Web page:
REVIEW: ‘Eternals,’ Issue #2

Reading Time: 3 minutes

Eternals #2 - But Why Tho?

Eternals #2 is written by Kieron Gillen, illustrated by Esad Ribic, colored by Matthew Wilson, and lettered & designed by VC’s Clayton Cowles. It is published by Marvel Comics.  Picking up on the ending of the first issue, Ikaris confronts the Mad Titan Thanos in a battle that sends them careening through time and space-and places Ikaris into a collision course with a human boy. Meanwhile, Sersei gathers a select group of Eternals to determine who has let Thanos into the Machine and killed their leader Zuras.

First and foremost, I have to talk about the art. Ribic is a PHENOMENAL artist; his images will leap off the page and sear themselves into readers’ brains. The aforementioned fight between Ikaris and Thanos is a great example of this; as they battle throughout time and space, they leap throughout several time periods. Dinosaurs roar in confusion and a knight stars off into the distance watching them fight. Every impact, every blast of energy feels like it hits with enough force to move mountains-a rather fitting scale given that both combatants have immense cosmic power.

Ribic also gets to introduce more Eternals to the cast of characters, including Phastos and Sersi. Phastos is a massive mountain of a man; as the Machine narrates, all Eternals listen when he speaks and he looks like a man who commands respect. Sersi is described as “complicated and enchanting,” and Ribic certainly draws her as fitting into the latter category with her long flowing black hair and the posture of someone who is accustomed to having others follow her around. Wilson gives each Eternal their own distinct coloring scheme: Ikaris wears red/blue/gold, Phastos wears black/gold, Sersi wears green/black, etc. A cast of characters with distinct personalities would also have distinct clothing, and I’m glad Wilson makes those clothes stand out.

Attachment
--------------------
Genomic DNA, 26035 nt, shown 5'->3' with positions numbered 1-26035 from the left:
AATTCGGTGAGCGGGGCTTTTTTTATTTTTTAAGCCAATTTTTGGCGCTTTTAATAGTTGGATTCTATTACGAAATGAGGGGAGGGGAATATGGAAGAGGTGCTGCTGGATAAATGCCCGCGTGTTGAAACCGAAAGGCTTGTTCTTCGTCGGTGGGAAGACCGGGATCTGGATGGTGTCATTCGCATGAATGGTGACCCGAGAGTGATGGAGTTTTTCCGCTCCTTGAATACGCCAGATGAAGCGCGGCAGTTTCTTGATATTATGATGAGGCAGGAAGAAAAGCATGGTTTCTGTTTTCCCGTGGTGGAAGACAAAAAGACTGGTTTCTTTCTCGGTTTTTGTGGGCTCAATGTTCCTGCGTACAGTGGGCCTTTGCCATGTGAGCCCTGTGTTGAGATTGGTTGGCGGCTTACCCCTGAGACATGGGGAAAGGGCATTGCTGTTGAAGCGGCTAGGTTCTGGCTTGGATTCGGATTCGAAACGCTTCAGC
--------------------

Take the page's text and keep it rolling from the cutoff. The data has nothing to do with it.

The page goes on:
Gillen slowly starts building a cosmic murder mystery with his script. The death of Zuras is a massive blow to the Eternals, as only one of them could have committed the murder. The mystery of Ikaris and the young boy he encounters is also intriguing: why would a godlike being, who has his own duties to his people, end up protecting a regular kid from New York? The answers aren’t within reach, but the ending hints that it may be rather dangerous for Ikaris and the other Eternals.

However, the best part of the issue was the return of Thanos. Thanos has long been one of my favorite villains in fiction, ever since I read the original Infinity Gauntlet storyline back in college. Gillen paints him as the immense menace he is, with Thanos able to go toe-to-toe with Ikaris, and the very mention of his name sends fear rippling through the other Eternals. Thanos also adds to the mystery element of the book, given that he died during Infinity Wars and his presence has been teased in Thor-whatever the future holds for the Mad Titan, Marvel’s heroes have their work cut out for them.

Eternals #2 sets up a cosmic murder mystery for its titular gods and resurrects one of the greatest villains in the history of the Marvel Universe. I highly recommend this series to fans old and new, especially if they want to know more about the Eternals.

Eternals #2  is available wherever comics are sold and through Comixology using our affiliate link.

 

Eternals #2
5

TL;DR

Eternals #2 sets up a cosmic murder mystery for its titular gods and resurrects one of the greatest villains in the history of the Marvel Universe. I highly recommend this series to fans old and new, especially if they want to know more about the Eternals.